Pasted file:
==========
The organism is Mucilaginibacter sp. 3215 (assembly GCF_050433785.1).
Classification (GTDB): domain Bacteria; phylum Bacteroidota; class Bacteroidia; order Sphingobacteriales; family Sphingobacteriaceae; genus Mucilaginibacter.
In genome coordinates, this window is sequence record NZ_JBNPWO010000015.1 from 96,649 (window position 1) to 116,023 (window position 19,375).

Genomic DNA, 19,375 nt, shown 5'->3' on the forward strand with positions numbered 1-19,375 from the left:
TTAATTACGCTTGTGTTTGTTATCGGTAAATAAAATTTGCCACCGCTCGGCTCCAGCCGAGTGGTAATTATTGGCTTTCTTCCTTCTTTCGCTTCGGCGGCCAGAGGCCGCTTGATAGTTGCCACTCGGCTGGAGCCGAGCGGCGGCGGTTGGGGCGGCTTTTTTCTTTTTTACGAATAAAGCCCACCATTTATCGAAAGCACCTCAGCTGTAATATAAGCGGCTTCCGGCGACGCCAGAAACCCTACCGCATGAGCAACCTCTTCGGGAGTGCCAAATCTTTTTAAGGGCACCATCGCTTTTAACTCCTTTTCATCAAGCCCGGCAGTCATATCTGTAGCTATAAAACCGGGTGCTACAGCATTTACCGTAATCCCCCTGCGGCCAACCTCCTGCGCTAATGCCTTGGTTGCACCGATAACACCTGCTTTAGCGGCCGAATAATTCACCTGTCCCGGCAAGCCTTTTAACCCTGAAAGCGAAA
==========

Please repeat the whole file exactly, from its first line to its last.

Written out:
The organism is Mucilaginibacter sp. 3215 (assembly GCF_050433785.1).
Classification (GTDB): domain Bacteria; phylum Bacteroidota; class Bacteroidia; order Sphingobacteriales; family Sphingobacteriaceae; genus Mucilaginibacter.
In genome coordinates, this window is sequence record NZ_JBNPWO010000015.1 from 96,649 (window position 1) to 116,023 (window position 19,375).

Genomic DNA, 19,375 nt, shown 5'->3' on the forward strand with positions numbered 1-19,375 from the left:
TTAATTACGCTTGTGTTTGTTATCGGTAAATAAAATTTGCCACCGCTCGGCTCCAGCCGAGTGGTAATTATTGGCTTTCTTCCTTCTTTCGCTTCGGCGGCCAGAGGCCGCTTGATAGTTGCCACTCGGCTGGAGCCGAGCGGCGGCGGTTGGGGCGGCTTTTTTCTTTTTTACGAATAAAGCCCACCATTTATCGAAAGCACCTCAGCTGTAATATAAGCGGCTTCCGGCGACGCCAGAAACCCTACCGCATGAGCAACCTCTTCGGGAGTGCCAAATCTTTTTAAGGGCACCATCGCTTTTAACTCCTTTTCATCAAGCCCGGCAGTCATATCTGTAGCTATAAAACCGGGTGCTACAGCATTTACCGTAATCCCCCTGCGGCCAACCTCCTGCGCTAATGCCTTGGTTGCACCGATAACACCTGCTTTAGCGGCCGAATAATTCACCTGTCCCGGCAAGCCTTTTAACCCTGAAAGCGAAA